Heart Disease Forum
This expert forum is not accepting new questions. Please post your question in one of our medical support communities.
Avatar universal

surgery always?

hi I'm a 40yo male, 6'2" 270lbs. For about the past month I have been experiencing slight pains in my chest, left shoulder/forearm, left armpit, left back shoulder blade, and up the left side of base of neck (seems to be most prevalent of pains).  The pain is more of a nuisance than anything, it;s not severe at all, and doesn't last long, just a dull, localized ache-but very scary. I also have had sporadic palpitations.

I do suffer from panic/anxiety, so that doesn't help at all.  

Just this past weekend I was placed on BP meds (forgot name), and cholesterol meds (Zocor 40mg).  BP is actually normal lately, resting pulse rate is usually around 75.  BP was normal at Doctor visit too.

good news is, I have been eating better, dropped about 20lbs in last six months. My bad cholesterol was around 250, it was over 300 about a year ago. However I have never had these type of pains.

This weekend I had normal EKG, I am scheduled for an echocardiogram (chest/carotid) next weekend.

last year I had an echo, and chest x-ray, all which came back normal. about 3 years ago i did a treadmill test, normal as well.

long story short, if possible now :) I am very worried, I have my 3rd baby on the way, and just scared.  I'm committed to staying on meds, which I had strayed from in past, and just having a healthier lifestyle. Very scared of possible surgery. Wondering if that is usually the case for such a diagnosis, or will lifestyle/meds do the trick.

I look forward to any words of advice. good luck to all out there.

2 Responses
Avatar universal
Congrulations on your weight loss!  Nonetheless, despite our efforts, lifestyle changes don't necessarily obviate genetics and age.  You really should discuss your symptoms with your doctor.  
Avatar universal
OK, frankly your weight, age, and gender do put you at some risk for cardiovascular trouble, as I'm sure you know.

On the good side, though, you've recently had a normal EKG, and not too long ago a normal echo.

Really, there's no point in being extra worried right now, because you will have another echo this weekend  (I hope it's a Stress Echo?), including a peek at your carotids.  Your concern is understandable, though, because all this heart business is probably starting to feel pretty real just now.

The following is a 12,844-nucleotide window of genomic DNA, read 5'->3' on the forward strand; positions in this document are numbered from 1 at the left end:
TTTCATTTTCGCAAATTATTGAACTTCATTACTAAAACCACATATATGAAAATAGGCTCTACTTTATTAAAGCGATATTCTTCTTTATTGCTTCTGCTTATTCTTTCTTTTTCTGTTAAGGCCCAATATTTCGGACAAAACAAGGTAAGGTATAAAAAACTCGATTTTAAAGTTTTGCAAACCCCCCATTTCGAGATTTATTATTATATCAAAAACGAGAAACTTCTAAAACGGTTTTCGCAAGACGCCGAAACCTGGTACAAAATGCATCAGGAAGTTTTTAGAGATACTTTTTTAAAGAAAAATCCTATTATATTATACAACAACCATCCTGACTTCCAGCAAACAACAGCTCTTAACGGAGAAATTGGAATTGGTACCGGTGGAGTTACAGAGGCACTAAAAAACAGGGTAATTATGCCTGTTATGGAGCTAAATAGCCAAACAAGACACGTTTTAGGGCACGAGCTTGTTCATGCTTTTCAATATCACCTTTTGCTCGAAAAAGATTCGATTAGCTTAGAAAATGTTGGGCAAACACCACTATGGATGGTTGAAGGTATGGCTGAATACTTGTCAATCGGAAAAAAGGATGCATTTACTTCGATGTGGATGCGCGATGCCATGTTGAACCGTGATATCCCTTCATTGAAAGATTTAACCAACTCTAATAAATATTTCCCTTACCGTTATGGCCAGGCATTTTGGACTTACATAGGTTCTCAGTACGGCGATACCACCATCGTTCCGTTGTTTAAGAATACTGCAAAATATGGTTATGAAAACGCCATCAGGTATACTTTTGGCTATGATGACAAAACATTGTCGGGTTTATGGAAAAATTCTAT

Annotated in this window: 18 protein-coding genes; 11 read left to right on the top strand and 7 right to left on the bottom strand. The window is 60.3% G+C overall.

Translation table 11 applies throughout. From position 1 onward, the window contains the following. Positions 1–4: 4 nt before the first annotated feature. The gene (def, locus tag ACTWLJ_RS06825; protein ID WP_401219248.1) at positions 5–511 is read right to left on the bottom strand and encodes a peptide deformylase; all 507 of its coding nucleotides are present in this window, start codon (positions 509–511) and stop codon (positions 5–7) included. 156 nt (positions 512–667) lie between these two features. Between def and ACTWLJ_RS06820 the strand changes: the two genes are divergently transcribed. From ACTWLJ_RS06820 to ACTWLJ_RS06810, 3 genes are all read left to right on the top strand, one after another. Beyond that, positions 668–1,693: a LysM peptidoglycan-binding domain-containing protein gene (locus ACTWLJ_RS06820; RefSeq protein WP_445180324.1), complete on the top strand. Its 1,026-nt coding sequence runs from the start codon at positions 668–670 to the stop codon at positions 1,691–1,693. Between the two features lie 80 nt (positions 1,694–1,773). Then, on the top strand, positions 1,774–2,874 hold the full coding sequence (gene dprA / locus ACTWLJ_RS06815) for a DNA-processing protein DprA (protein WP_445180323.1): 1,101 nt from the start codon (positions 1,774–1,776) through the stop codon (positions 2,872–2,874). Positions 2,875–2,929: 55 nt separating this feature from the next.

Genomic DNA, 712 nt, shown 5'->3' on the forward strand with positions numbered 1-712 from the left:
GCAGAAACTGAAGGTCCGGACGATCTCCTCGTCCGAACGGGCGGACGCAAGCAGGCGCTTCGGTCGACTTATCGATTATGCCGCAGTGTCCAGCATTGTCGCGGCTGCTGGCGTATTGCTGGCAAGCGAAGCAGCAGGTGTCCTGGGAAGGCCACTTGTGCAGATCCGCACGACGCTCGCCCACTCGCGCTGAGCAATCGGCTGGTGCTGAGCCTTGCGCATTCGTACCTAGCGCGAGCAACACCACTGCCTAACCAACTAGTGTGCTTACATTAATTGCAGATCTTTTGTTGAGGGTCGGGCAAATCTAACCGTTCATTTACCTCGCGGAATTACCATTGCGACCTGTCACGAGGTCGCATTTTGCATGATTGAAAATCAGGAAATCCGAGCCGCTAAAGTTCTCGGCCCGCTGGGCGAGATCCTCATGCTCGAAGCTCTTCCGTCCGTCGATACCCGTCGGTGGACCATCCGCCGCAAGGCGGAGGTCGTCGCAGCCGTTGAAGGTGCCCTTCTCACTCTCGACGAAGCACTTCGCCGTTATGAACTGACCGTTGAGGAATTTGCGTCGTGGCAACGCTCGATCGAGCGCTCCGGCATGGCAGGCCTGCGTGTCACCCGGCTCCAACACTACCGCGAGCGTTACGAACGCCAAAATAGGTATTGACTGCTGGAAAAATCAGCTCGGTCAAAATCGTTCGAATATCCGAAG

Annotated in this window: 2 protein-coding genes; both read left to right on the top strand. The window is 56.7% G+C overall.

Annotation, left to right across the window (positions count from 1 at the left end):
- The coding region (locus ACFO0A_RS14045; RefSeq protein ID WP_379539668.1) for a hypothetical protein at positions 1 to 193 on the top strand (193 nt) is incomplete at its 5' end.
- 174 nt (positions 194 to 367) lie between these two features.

Your newest tests might show that you can be managed with medication, diet, and exercise alone--or they might show that you need a surgical procedure.  If your carotids need to be reamed out, I can tell you that my inlaws both had that done when they were in their 80s, and it really was not a big deal.  If you need heart work per se, well, that is also pretty routine these days.  And you are young enough that you should sail through anything along those lines.  It all depends on what your most recent exams turn up, and we don't have enough info to make much of a guess about that.

But between now and your next echo:

1.  If you're really worried about anything--anything--at all, call your doctor to ask for advice, and second,

2. If your pain is accompanied by faintness and breathlessness plus a *profuse, absolutely drenching cold sweat,* nausea, or the sensation of an elephant sitting on your chest, call 911 immediately. That's the standard advice for bad stuff, but the chances are that you aren't going to need anything so extreme.

Didn't find the answer you were looking for?
Ask a question
Popular Resources
Is a low-fat diet really that heart healthy after all? James D. Nicolantonio, PharmD, urges us to reconsider decades-long dietary guidelines.
Can depression and anxiety cause heart disease? Get the facts in this Missouri Medicine report.
Fish oil, folic acid, vitamin C. Find out if these supplements are heart-healthy or overhyped.
Learn what happens before, during and after a heart attack occurs.
What are the pros and cons of taking fish oil for heart health? Find out in this article from Missouri Medicine.
How to lower your heart attack risk.